Russia may respond by blowing the bridge at Kherson (there have been images showing that Russia has mined the bridge in preparation for taking it down). This would limit any effort to pursue Russian forces across the Dnieper, because this, like the Bug, is a very wide river at the southern end.
That would leave the bridge at Nova Kakhovka. If Ukraine could move quickly toward that bridge from north and south, they could potentially cut off a large Russian force, stranding them on the west side of the river. On the other hand, there are suggestions that Russia intends to press more troops across the river at that point, resuming the attempt on Mykolaiv from the east. Which … good luck on that. See map above.
As of early on Saturday, the battle for Kherson appears to be underway with Ukrainian forces moving toward the southern part of the city both along the M14 from Mykolaiv, and by pushing along the river bank up the narrower T1501.
This still places a significant distance (about 15 miles, depending on the route) between Ukrainian forces and the Kherson bridge. In between, the Ukrainians have to do what Russia has found so difficult—capture a city center. And Ukraine will likely make this attempt without even thoughts of using artillery or MLRS systems that would have to be aimed into their own city. If Russia contests Kherson, the fight could get extremely difficult, and the city could face a level of destruction that has so far been avoided with fighting vehicles and tanks duking it out in the streets.
But it’s not clear Russia will contest the city. The Ukrainian military has stated they expect the city to be captured “within days,” so expect an advance, but don’t expect a lightning advance. The presence of those Russian troops around Snihurivka and the suggestion that more forces could move across the Nova Kakhovka bridge to join them, certainly means that some Ukrainian forces are still in place around Mykolaiv to guard against a move on the city. There hasn’t been any news over the last few days about Ukraine recapturing more towns or villages on the north of the western bank “bulge,” so those troops may have moved into defensive positions. Or they could be preparing an advance to the south. We don’t know.
But if Ukraine can recapture Kherson, it will mean that Russia has lost the only city it managed to take, and that one came more through treachery than military prowess. If Russia blows the bridge, those forces at Kherson won’t be able to cross to attack forces north of the Crimea, and they won’t be able to restore the lock and dam that could limit water to the Crimea, which has been critical in restricting Russian development there. But if Russia blows that bridge, the Ukrainian forces in Kherson simply won’t stay in Kherson, because there will be no point.
They’ll move somewhere else, and continue the fight.
On March 14, it was estimated that 22 Russian Battalion Tactical Groups in Ukraine had been rendered ineffective through losses. That was about 20% of all the forces in theater.
Now that percentage has increased to more than a quarter of all Russian BTGs.
As Kos has made clear several times, the BTG structure was intended for one purpose only — increasing opportunities for grift. It makes the Russian command structure, which is already top-heavy and fragile, even more so. And it means that a BTG can become unworkable when a few key pieces are taken out.
Bringing these groups up to speed quickly is something that can’t happen by plugging in raw conscripts. It would more likely requiring cannibalizing BTGs outside Ukraine to find the right skills and equipment. And it probably means that when Russia claims it is now concentrating all its force in the east and south, that force is considerably weaker than what it brought to Ukraine at the outset of the invasion.
Meanwhile, in Mariupol. as Kos pointed out yesterday, Ukrainian forces inside the beleaguered city aren’t limited to just a small area of the city core, but are continuing to operate at multiple locations, including some surprising close to the Russian forces encamped around the city. For example, look at the location of this mortar fire that takes out a pair of Russian trucks.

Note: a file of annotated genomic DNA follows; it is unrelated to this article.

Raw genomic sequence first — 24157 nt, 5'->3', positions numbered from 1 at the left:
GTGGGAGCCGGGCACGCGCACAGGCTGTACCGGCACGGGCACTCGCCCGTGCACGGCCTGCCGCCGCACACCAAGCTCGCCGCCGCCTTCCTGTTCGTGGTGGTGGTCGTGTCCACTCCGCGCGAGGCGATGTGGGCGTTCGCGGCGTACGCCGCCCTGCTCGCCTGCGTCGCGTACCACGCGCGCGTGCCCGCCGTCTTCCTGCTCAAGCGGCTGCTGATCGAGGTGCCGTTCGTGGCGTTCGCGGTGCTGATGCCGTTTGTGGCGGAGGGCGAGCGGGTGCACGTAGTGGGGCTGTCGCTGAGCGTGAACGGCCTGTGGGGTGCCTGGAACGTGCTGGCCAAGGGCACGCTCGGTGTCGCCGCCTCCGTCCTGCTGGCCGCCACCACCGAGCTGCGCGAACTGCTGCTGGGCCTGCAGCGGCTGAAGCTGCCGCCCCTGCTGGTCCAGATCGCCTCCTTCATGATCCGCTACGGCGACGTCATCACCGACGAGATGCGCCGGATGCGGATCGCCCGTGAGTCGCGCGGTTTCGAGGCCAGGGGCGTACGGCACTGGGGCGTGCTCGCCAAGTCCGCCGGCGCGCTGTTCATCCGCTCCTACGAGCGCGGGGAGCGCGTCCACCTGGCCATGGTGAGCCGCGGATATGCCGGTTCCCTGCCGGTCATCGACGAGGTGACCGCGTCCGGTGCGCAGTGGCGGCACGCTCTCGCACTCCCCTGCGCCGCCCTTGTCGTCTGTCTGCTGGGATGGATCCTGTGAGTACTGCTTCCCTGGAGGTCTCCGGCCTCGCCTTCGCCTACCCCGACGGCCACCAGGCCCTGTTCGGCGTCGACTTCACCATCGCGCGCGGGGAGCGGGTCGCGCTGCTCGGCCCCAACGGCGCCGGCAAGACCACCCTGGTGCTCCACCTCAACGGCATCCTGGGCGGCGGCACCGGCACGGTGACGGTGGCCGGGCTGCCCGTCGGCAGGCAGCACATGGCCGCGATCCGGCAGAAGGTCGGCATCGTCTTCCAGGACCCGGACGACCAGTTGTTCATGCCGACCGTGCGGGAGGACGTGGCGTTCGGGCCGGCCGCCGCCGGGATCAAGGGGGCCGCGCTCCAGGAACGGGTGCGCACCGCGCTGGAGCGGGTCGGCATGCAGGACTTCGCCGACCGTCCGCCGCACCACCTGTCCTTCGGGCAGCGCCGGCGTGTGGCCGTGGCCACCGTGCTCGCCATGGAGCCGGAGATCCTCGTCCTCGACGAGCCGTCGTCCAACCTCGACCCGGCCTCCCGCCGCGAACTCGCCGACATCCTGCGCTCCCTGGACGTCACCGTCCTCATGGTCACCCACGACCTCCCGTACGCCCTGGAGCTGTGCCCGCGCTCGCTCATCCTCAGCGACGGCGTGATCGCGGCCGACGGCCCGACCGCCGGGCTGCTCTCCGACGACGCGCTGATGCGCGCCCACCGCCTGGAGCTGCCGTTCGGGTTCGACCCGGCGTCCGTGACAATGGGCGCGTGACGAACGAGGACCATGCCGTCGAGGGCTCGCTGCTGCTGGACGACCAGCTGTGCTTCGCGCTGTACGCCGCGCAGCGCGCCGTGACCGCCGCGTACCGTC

Boris Johnson talking with Zelenskyy in Kyiv. Hopefully that’s a shopping list they are browsing.
Even as Russian forces have lost the Battle of Kyiv and retreated from northern Ukraine, Russian state media and Russian officials have been increasingly using language that dismisses the whole idea of Ukraine as a “legitimate state.”
Russia originally justified its invasion of Ukraine as a defense of the separatist states in Donetsk and Luhansk. Now they’re claiming that Ukraine isn’t an actually country, because it “illegally withdrew from the USSR.”
Logic or consistency never applies to these situations, but Russia’s claim here is one that should certainly concern every former Soviet republic — and a large number of nations around the world.
Boris Johnson made a surprise visit to Kyiv, and made this announcement. The 120 armored vehicles are the Mastiff armored personnel carrier, and was previously announced. The anti-ship missile is a new announcement, and unrelated to the unfounded rumor that had circulated a few days ago.
Everyone wants to see Russia’s Black Sea Fleet sent to the bottom of the ocean, but the question is … with what? The UK is phasing out its Harpoon anti-ship missiles, so great! Send those! Except that British Harpoons are all ship-fired, and there’s no Ukrainian navy left. So how would they be fired?
There’s a brand new coastal battery version of the missile, however, as far as we can tell, only Taiwan currently fields it, and there’s no way they’re giving up any defensive capabilities with a frisky China breathing down their neck.
The UK also has the Sea Venom anti-ship missile, but it is helicopter-launched, and Ukrainian aircraft don’t have the necessary equipment to field it. Maybe mods can be made.
Oh, this might be it:
According to official sources, the Harpoon system is due to go out of service (OSD) in December 2023. It is installed on 13 (thirteen) Type 23 frigates, 3 (three) Type 45 destroyers and 3 (three) land-based reference systems.
Not sure what a “reference system” is, but maybe it was used for testing and training? Whatever the case, there’s three land-based launchers for a system slated to go out of service next year. And all the rockets.
Captured. Russia is putting all of NATO to shame with its military contribution to Ukraine’s defense.